a-woman-looking-at-men-looking-at-women-9781501141096_lgHustvedt, Siri, A woman looking at men looking at women (New York; Simon & Schuster, 2016): This is a fascinating set of essays written by an outstanding novelist, scientist, artist and philosopher. Having read The Blazing World (2014), I especially enjoyed her chapter on Bourgeois, but most of the essays are gems. Written in a clear voice while unafraid of complexity, ambiguity or uncertainty; she dances her way through neuroscience, philosophy of mind, art history, feminism and phenomenology – and ‘yonder’ (to quote the title of one of her previous essays). Dancing, in the case of this volume, is not a matter of hopping around or cherry picking. The choreography is intricate, erudite but light.  Mireille Hildebrandt

9781442260412Kulesza, Joanna and Roy Balleste (eds.), Cybersecurity and Human Rights in the Age of Cyberveillance (Lanham; Rowman & Littlefield, 2016): This book is a compilation of 9 chapters underpinning challenges of human rights protection on the Internet. Each chapter is written by (a) distinguished scholar(s) and therefore, there is no particular consistency between the chapters. At the same time, each chapter unfolds the core issues of cybersecurity and introduces debates surrounding Internet governance. The first two chapters lay the foundation for the rest of the book. The first chapter discusses the notion of cybersecurity whereas the second one ponders about the role that states (as well as other actors) should play within this domain. The volume puts an emphasis on the multi-stakeholderism approach, which is deemed to be carry most potential to address complexity of cybersecurity (Chapters 6 & 7). The book can serve as a great reference point for case law, legislation, policy documents and other state of the art materials related to cybersecurity. Lina Jasmontaite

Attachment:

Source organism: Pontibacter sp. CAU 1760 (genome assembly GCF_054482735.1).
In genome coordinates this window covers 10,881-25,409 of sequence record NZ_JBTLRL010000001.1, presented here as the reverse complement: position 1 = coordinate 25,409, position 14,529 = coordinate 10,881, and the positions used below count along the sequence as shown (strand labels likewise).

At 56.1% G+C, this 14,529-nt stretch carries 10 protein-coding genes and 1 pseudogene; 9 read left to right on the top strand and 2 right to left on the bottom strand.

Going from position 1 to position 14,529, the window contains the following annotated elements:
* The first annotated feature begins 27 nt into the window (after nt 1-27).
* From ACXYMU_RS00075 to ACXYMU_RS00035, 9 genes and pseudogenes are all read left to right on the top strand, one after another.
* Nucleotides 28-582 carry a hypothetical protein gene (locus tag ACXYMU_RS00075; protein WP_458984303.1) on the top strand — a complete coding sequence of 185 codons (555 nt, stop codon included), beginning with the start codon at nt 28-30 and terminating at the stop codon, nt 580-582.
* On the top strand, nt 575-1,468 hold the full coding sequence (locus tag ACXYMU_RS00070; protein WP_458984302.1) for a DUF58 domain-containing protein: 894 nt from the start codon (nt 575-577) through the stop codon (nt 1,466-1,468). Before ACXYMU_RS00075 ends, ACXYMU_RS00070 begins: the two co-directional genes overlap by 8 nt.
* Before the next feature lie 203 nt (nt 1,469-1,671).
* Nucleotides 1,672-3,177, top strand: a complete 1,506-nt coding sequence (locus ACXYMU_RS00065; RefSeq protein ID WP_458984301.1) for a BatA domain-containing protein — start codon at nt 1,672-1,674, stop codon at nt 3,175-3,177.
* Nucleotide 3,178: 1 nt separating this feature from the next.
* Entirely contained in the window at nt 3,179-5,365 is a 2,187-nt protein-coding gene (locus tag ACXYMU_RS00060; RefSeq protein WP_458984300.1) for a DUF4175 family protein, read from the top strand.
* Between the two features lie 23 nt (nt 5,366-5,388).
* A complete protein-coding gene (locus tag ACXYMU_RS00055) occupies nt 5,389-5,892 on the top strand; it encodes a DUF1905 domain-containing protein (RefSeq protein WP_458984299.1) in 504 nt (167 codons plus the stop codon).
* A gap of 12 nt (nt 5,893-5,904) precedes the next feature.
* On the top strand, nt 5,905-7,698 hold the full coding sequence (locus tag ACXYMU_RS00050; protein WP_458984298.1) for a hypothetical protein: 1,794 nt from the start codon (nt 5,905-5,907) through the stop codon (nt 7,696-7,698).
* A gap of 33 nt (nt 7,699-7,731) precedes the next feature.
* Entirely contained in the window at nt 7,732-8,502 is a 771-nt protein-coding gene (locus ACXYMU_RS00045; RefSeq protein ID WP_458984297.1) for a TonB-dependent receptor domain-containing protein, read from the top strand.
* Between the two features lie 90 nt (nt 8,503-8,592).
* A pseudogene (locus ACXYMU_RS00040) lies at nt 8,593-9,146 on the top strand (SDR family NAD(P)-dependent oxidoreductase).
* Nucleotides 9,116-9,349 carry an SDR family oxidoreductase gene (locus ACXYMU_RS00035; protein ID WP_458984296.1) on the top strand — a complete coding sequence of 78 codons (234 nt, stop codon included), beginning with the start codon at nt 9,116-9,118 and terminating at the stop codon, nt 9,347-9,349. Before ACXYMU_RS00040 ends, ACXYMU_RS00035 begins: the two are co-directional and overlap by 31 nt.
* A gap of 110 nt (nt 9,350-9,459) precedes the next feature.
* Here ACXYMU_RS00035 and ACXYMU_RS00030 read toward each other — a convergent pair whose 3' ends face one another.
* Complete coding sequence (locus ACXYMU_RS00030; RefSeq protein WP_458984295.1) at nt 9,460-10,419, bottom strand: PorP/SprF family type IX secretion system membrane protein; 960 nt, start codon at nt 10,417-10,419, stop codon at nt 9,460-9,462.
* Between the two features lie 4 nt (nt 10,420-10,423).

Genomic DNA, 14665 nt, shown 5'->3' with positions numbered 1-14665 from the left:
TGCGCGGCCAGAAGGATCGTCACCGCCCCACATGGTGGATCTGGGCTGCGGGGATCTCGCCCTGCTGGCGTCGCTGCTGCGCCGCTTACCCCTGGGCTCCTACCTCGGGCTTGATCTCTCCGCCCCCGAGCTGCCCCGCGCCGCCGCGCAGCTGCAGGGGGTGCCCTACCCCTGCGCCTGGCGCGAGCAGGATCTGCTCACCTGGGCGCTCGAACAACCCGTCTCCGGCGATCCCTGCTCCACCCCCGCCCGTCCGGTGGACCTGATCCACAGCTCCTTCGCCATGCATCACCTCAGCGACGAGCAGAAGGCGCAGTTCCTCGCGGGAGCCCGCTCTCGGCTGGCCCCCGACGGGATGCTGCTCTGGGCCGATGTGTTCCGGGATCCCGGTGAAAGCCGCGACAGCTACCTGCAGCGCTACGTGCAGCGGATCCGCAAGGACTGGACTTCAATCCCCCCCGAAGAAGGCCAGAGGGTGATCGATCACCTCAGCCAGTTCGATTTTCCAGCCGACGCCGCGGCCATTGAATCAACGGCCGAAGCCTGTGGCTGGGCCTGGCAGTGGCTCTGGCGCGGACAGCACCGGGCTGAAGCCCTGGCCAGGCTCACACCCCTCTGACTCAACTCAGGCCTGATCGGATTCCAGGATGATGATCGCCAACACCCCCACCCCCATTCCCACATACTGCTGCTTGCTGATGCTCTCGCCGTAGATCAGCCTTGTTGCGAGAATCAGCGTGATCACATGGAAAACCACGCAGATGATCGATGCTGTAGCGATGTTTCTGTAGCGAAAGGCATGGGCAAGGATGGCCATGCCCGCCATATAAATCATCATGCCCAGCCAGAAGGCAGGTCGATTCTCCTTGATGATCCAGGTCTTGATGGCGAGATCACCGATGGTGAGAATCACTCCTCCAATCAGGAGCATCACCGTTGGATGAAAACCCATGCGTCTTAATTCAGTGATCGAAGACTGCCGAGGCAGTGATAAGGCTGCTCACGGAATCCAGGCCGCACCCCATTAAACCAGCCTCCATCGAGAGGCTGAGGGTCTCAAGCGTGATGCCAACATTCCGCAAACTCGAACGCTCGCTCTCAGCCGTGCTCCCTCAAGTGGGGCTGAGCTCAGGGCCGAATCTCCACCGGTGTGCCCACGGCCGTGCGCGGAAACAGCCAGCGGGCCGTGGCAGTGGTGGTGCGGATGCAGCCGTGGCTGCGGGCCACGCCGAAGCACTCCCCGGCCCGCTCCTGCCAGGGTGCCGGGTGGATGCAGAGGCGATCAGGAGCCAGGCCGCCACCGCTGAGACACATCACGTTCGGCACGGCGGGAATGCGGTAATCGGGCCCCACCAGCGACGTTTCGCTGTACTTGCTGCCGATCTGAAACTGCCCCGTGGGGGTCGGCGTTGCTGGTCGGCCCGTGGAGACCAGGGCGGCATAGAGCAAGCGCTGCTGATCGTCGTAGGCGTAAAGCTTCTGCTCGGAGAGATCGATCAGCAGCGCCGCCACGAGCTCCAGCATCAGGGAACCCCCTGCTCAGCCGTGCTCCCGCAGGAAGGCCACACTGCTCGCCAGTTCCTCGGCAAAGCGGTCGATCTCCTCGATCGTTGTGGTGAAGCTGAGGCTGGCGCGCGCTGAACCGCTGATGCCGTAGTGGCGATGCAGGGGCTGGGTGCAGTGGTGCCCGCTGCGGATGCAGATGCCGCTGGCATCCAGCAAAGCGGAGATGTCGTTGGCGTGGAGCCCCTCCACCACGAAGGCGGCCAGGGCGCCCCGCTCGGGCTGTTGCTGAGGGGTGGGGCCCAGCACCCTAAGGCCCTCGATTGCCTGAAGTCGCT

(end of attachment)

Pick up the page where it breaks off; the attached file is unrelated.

9781408850138Lucas, Edward, Cyberphobia: Identity, Trust, Security and the Internet (New York, London; Bloomsbury, 2015): If you still think that cyber incidents happen only to the ‘others’, then this book is for you. In Cyberphobia, Edward demonstrates how vulnerable our identities and the concept of trust are in the online environment. Edward takes a novel approach to address risks and issues related to the Internet use. Instead of discussing massive data breaches and scary statistics (e.g., 47 data records are being lost or stolen every second), he creates a fictional couple named Chip and Pin Hakhetts. At first, readers may find the fictional characters to be rather distant. They may be older and have different preferences when surfing online. But when one of couple decides to postpone a software update, the author bridges the gap between the Hakhetts and a reader. Edward provides many ‘innocent’ situations where Chip and Pin act online without further consideration about the potential consequences of their actions. All of us sometimes do the same, don’t we? In this way, the Hakhetts representing ‘lay people’ – a couple of ordinary Internet users – are no different than any of us. Reading about misfortune of two characters make online risks more real and tangible. Throughout the book Edward uses non-techie language without loosing any substantial details, and issues ranging from websites’ certification and identity theft to cyberwarfare and Internet governance are made accessible for anyone. In 12 chapters the author conveys his story about the unreliable Internet and invites everyone to be as cautious online as they are offline. Even simple precautionary measures can enhance our online safety. Indeed, if identity is the value at which our society defines us, then why not to take care of it? Lina Jasmontaite